Union of South AfricaColony of Natal_cell_0_25_0 Colony of Natal_cell_0_25_1
Today part ofColony of Natal_header_cell_0_26_0 South AfricaColony of Natal_cell_0_26_1

The Colony of Natal was a British colony in south-eastern Africa. Colony of Natal_sentence_0

It was proclaimed a British colony on 4 May 1843 after the British government had annexed the Boer Republic of Natalia, and on 31 May 1910 combined with three other colonies to form the Union of South Africa, as one of its provinces. Colony of Natal_sentence_1

It is now the KwaZulu-Natal province of South Africa. Colony of Natal_sentence_2

It was originally only about half the size of the present province, with the north-eastern boundaries being formed by the Tugela and Buffalo rivers beyond which lay the independent Kingdom of Zululand (kwaZulu in the Zulu language). Colony of Natal_sentence_3

Fierce conflict with the Zulu population led to the evacuation of Durban, and eventually, the Boers accepted British annexation in 1844 under military pressure. Colony of Natal_sentence_4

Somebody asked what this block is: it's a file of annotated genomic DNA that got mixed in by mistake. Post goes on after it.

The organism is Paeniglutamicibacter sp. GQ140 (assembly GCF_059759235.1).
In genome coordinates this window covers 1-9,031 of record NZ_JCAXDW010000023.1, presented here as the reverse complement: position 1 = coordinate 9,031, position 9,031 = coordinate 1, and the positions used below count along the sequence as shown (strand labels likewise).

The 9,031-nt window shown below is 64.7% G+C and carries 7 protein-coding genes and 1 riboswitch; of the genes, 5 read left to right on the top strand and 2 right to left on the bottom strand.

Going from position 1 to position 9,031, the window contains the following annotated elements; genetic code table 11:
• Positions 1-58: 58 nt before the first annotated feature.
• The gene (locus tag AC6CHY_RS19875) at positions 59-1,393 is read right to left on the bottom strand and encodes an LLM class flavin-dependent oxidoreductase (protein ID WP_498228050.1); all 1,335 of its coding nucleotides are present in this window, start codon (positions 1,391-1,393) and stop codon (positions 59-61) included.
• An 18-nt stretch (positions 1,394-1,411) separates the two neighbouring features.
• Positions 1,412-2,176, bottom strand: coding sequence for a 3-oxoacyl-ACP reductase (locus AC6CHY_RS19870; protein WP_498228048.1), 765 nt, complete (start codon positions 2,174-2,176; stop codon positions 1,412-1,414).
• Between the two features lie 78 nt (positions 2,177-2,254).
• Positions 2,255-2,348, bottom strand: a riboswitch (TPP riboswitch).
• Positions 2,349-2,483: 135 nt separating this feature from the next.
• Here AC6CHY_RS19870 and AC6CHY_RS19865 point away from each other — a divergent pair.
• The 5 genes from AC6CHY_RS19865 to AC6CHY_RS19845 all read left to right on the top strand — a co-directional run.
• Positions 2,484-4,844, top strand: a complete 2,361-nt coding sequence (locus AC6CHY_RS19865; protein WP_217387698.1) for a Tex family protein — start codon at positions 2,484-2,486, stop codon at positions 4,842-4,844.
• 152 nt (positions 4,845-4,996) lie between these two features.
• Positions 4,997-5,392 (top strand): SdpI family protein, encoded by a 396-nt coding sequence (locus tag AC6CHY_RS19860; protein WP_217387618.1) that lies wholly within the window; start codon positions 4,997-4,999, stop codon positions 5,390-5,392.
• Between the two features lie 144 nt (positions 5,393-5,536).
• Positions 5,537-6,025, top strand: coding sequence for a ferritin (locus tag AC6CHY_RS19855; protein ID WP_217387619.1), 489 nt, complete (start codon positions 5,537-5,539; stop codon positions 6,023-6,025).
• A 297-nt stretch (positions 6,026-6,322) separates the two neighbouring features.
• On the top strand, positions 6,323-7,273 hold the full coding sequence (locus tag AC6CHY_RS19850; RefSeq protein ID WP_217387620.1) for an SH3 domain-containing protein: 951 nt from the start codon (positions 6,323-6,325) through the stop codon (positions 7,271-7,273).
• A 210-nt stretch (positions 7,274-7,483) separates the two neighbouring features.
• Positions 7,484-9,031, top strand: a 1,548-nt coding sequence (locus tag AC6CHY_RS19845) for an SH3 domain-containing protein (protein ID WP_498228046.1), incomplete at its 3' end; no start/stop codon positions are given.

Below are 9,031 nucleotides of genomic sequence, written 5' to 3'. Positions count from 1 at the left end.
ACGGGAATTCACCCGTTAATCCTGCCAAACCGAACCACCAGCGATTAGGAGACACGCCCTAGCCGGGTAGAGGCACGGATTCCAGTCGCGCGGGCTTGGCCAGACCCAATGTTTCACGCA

A British governor was appointed to the region and many settlers emigrated from Europe and the Cape Colony. Colony of Natal_sentence_5

The British established a sugar cane industry in the 1860s. Colony of Natal_sentence_6

Farm owners had a difficult time attracting Zulu labourers to work on their plantations, so the British brought thousands of indentured labourers from India. Colony of Natal_sentence_7

As a result of the importation of Indian labourers, Durban became the home to the largest concentration of Indians outside India. Colony of Natal_sentence_8

British settlement Colony of Natal_section_0

In 1823 Francis Farewell, formerly a lieutenant in the British navy, with other merchants of Cape Town, formed a company to trade with the natives of the south-east coast. Colony of Natal_sentence_9

In the brig Salisbury, commanded by James S. King, who had been a midshipman in the navy, Farewell visited Port Natal, St Lucia and Delagoa Bays. Colony of Natal_sentence_10